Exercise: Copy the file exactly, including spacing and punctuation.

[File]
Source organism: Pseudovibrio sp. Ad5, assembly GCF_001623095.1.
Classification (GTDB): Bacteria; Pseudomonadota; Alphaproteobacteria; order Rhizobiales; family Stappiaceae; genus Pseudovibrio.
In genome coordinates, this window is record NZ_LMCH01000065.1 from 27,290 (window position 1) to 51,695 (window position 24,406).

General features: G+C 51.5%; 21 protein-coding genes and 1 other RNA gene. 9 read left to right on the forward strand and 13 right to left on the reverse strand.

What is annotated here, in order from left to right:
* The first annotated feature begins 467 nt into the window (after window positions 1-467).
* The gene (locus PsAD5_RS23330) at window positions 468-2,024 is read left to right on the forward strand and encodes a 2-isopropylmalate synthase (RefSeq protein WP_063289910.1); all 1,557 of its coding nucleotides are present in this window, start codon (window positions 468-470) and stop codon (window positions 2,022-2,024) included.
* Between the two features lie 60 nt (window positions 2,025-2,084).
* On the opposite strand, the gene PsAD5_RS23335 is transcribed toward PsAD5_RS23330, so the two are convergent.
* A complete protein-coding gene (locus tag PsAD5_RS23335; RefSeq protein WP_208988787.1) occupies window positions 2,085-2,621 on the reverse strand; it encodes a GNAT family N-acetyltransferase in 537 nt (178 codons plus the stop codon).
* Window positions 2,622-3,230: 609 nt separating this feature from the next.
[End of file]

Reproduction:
Source organism: Pseudovibrio sp. Ad5, assembly GCF_001623095.1.
Classification (GTDB): Bacteria; Pseudomonadota; Alphaproteobacteria; order Rhizobiales; family Stappiaceae; genus Pseudovibrio.
In genome coordinates, this window is record NZ_LMCH01000065.1 from 27,290 (window position 1) to 51,695 (window position 24,406).

General features: G+C 51.5%; 21 protein-coding genes and 1 other RNA gene. 9 read left to right on the forward strand and 13 right to left on the reverse strand.

What is annotated here, in order from left to right:
* The first annotated feature begins 467 nt into the window (after window positions 1-467).
* The gene (locus PsAD5_RS23330) at window positions 468-2,024 is read left to right on the forward strand and encodes a 2-isopropylmalate synthase (RefSeq protein WP_063289910.1); all 1,557 of its coding nucleotides are present in this window, start codon (window positions 468-470) and stop codon (window positions 2,022-2,024) included.
* Between the two features lie 60 nt (window positions 2,025-2,084).
* On the opposite strand, the gene PsAD5_RS23335 is transcribed toward PsAD5_RS23330, so the two are convergent.
* A complete protein-coding gene (locus tag PsAD5_RS23335; RefSeq protein WP_208988787.1) occupies window positions 2,085-2,621 on the reverse strand; it encodes a GNAT family N-acetyltransferase in 537 nt (178 codons plus the stop codon).
* Window positions 2,622-3,230: 609 nt separating this feature from the next.